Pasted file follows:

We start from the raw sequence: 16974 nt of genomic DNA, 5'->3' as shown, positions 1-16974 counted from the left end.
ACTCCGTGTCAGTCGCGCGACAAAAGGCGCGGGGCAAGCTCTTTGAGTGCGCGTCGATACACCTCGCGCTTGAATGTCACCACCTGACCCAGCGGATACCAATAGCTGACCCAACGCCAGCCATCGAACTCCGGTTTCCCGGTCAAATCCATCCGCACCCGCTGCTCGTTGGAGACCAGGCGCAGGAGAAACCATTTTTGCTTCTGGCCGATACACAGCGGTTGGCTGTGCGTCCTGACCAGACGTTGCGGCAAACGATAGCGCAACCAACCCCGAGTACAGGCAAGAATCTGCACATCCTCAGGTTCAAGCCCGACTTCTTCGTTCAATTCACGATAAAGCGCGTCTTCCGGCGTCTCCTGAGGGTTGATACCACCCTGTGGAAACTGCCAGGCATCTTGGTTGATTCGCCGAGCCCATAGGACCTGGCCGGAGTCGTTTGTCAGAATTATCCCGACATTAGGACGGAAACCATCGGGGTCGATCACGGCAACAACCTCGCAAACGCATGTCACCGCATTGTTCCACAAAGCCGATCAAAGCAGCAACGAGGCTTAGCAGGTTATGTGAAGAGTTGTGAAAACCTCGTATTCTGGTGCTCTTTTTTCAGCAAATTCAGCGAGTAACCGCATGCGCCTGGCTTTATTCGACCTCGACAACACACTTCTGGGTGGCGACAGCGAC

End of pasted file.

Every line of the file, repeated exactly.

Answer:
We start from the raw sequence: 16974 nt of genomic DNA, 5'->3' as shown, positions 1-16974 counted from the left end.
ACTCCGTGTCAGTCGCGCGACAAAAGGCGCGGGGCAAGCTCTTTGAGTGCGCGTCGATACACCTCGCGCTTGAATGTCACCACCTGACCCAGCGGATACCAATAGCTGACCCAACGCCAGCCATCGAACTCCGGTTTCCCGGTCAAATCCATCCGCACCCGCTGCTCGTTGGAGACCAGGCGCAGGAGAAACCATTTTTGCTTCTGGCCGATACACAGCGGTTGGCTGTGCGTCCTGACCAGACGTTGCGGCAAACGATAGCGCAACCAACCCCGAGTACAGGCAAGAATCTGCACATCCTCAGGTTCAAGCCCGACTTCTTCGTTCAATTCACGATAAAGCGCGTCTTCCGGCGTCTCCTGAGGGTTGATACCACCCTGTGGAAACTGCCAGGCATCTTGGTTGATTCGCCGAGCCCATAGGACCTGGCCGGAGTCGTTTGTCAGAATTATCCCGACATTAGGACGGAAACCATCGGGGTCGATCACGGCAACAACCTCGCAAACGCATGTCACCGCATTGTTCCACAAAGCCGATCAAAGCAGCAACGAGGCTTAGCAGGTTATGTGAAGAGTTGTGAAAACCTCGTATTCTGGTGCTCTTTTTTCAGCAAATTCAGCGAGTAACCGCATGCGCCTGGCTTTATTCGACCTCGACAACACACTTCTGGGTGGCGACAGCGAC